The Government of Norway has extended guarantees it has put in place on loans for the country's airlines, including Norwegian (DY, Oslo Gardermoen), Widerøe (WF, Bodø), and SAS Scandinavian Airlines (SK, Copenhagen Kastrup), by two months until the end of 2020, the Ministry of Trade and Industry said in a statement released on September 20.

The government has proposed changes to the aviation loan guarantee scheme, launched on March 19, to better adapt it to the airlines, the ministry said without disclosing the specifics of the changes. The scheme guarantees a minimum number of flights.

“The situation facing aviation today is more protracted and serious than expected when the scheme was originally adopted in March. The government will contribute to maintaining Norwegian aviation through a very financially demanding period,” pledged industry minister Iselin Nybø.

“The changes we now propose are designed so that the scheme helps more airlines than those who have already used it,” she added.

The change must be approved by the European Free Trade Association Surveillance Authority, which monitors Norway's compliance with the European Economic Area, before it can enter into force.

Of the NOK6 billion kroner (USD656 million) in the loan guarantee scheme for airlines with a Norwegian operating licence, NOK3 billion (USD328 million) was directed at Norwegian, NOK1.5 billion (USD164 million) at SAS, and NOK1.5 billion at Widerøe and other airlines. So far, Norwegian and charter carrier Airwing (NWG, Notodden) have used the scheme, the ministry said.

Norwegian secured its NOK3 billion earlier this year following debt restructuring but said last month that it needed to secure more funding if it is to survive the pandemic-induced crisis.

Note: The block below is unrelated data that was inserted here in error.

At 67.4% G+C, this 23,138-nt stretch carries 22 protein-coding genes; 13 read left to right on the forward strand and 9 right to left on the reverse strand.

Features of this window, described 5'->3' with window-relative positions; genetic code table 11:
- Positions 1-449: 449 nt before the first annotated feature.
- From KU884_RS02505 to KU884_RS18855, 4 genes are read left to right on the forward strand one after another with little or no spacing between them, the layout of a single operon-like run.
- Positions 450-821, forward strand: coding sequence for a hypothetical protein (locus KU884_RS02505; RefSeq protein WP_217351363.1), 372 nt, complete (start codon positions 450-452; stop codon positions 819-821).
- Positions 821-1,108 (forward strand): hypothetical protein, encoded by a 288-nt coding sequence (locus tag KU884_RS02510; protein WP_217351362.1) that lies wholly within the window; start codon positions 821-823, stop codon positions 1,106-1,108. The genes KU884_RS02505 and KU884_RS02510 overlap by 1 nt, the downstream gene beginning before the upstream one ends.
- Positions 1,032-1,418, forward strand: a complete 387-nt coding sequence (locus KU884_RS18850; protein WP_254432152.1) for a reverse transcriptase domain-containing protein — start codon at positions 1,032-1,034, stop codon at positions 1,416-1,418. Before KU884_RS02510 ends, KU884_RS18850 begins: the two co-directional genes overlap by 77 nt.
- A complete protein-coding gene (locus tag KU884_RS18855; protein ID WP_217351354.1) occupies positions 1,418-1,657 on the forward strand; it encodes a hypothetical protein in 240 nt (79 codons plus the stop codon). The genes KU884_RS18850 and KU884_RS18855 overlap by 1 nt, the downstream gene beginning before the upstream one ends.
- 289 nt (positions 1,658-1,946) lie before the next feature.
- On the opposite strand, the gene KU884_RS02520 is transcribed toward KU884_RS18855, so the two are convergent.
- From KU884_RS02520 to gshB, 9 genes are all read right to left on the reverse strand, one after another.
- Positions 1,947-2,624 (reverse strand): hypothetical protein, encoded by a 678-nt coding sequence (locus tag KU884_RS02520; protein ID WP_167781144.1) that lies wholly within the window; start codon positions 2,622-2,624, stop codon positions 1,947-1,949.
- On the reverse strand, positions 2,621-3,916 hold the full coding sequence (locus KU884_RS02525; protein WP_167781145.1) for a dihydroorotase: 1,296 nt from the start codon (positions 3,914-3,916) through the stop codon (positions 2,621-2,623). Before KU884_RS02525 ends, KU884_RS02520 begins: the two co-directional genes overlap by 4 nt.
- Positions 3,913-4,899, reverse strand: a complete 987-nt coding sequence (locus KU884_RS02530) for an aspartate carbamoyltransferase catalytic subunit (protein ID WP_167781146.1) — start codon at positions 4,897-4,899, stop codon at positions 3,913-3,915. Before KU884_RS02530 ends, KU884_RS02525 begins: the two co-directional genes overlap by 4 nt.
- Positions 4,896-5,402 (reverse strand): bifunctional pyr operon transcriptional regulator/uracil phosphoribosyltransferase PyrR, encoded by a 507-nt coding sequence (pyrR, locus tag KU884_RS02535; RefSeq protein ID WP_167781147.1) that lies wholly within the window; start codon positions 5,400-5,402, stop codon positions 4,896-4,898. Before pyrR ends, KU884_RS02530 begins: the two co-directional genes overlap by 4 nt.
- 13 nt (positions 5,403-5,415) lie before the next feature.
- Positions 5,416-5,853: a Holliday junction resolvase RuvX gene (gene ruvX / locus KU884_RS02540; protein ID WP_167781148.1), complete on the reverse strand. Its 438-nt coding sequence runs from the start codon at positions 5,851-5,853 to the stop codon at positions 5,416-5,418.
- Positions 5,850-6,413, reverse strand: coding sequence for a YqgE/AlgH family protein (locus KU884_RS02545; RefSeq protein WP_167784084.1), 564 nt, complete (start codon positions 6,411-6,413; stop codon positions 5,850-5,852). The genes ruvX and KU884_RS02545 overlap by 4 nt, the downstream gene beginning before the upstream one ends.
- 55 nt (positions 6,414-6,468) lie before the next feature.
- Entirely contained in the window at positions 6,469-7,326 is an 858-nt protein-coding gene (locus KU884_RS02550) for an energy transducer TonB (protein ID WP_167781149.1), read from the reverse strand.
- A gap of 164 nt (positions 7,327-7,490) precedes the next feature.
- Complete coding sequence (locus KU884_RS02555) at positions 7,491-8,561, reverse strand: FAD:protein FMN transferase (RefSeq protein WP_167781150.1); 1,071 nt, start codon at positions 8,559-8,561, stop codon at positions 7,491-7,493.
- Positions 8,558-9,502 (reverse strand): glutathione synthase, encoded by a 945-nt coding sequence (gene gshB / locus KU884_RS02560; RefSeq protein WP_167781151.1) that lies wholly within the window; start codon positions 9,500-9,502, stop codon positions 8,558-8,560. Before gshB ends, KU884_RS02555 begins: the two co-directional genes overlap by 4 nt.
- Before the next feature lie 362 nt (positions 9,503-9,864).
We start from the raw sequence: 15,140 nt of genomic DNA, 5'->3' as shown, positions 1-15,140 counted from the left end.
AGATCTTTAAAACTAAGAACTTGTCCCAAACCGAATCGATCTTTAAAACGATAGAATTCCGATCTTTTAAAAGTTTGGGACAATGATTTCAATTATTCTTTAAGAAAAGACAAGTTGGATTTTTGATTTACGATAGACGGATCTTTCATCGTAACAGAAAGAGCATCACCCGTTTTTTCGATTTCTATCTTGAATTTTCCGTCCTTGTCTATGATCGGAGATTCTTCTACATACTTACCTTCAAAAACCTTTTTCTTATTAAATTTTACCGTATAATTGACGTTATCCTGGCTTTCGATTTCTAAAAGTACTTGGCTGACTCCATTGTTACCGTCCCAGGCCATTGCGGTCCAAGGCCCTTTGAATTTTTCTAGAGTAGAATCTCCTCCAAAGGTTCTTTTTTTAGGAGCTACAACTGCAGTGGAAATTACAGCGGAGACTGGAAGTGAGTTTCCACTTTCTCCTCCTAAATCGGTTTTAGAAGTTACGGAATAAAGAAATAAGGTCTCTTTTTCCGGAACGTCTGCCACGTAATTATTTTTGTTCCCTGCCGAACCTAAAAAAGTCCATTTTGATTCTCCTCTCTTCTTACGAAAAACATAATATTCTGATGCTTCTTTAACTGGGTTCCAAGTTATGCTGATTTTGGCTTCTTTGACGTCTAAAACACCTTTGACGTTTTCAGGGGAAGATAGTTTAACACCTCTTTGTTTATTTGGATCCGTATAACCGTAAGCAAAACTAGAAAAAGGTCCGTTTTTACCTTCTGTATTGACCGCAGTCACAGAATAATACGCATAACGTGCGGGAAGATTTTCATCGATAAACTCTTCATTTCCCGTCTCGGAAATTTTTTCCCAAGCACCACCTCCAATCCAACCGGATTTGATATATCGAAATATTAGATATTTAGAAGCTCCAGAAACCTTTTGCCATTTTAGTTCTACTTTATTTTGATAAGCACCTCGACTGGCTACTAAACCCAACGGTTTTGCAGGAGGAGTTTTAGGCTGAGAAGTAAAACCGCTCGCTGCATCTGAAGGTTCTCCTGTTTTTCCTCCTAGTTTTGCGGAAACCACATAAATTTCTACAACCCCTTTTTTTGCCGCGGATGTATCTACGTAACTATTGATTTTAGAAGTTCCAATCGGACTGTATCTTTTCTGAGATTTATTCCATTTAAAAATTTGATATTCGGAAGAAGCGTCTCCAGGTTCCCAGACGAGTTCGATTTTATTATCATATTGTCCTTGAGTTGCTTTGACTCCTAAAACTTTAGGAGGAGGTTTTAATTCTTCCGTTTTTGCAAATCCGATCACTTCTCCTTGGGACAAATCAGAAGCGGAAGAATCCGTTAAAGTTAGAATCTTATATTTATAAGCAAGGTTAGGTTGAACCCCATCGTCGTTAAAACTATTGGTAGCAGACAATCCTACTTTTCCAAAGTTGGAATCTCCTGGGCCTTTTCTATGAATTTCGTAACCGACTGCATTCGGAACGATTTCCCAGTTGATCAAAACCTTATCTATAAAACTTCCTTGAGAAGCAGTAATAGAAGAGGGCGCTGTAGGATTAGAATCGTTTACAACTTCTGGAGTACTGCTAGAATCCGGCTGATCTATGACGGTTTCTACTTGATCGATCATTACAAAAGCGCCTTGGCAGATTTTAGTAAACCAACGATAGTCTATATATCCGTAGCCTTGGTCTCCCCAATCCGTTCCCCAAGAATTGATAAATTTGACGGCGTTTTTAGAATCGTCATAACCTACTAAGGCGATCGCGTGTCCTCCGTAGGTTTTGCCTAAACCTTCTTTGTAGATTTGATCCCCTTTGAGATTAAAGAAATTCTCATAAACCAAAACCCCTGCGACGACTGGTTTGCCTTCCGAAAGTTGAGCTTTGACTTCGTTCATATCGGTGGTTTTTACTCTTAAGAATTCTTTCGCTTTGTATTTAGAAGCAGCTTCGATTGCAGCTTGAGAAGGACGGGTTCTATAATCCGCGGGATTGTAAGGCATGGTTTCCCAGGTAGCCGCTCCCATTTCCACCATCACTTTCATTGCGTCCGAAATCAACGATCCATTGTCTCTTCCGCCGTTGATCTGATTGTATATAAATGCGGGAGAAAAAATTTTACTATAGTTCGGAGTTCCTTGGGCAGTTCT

“It has been important since March for the government to ensure flight connections throughout the country. There are long distances in Norway and, for many, aircraft are considered necessary. By extending the minimum number of flights, we ensure that people get to hospitals and jobs where flying is the only option,” the transport minister, Knut Arild Hareide, told the Norwegian News Agency.

According to the news agency, the goal is for airlines to be able to operate routes on a commercial basis again. Five routes will be cut from coverage in the scheme, including those to airports in Oslo from Aalesund, Bodø, Harstad-Narvik, Kristiansand, and Tromsø.

But daily departures between Stokmarkness and Bodø increase from two to three, due to the need for patient travel between the western islands and hospitals in Bodø and Tromsø.

In related news, Widerøe has resolved that all maintenance on its aircraft will be performed in Norway, at its bases in Bergen, Bodø, and Oslo Torp, instead of elsewhere in Europe, the Norwegian broadcaster NRK reported on September 20. This means the company will hire 40 to 50 new employees.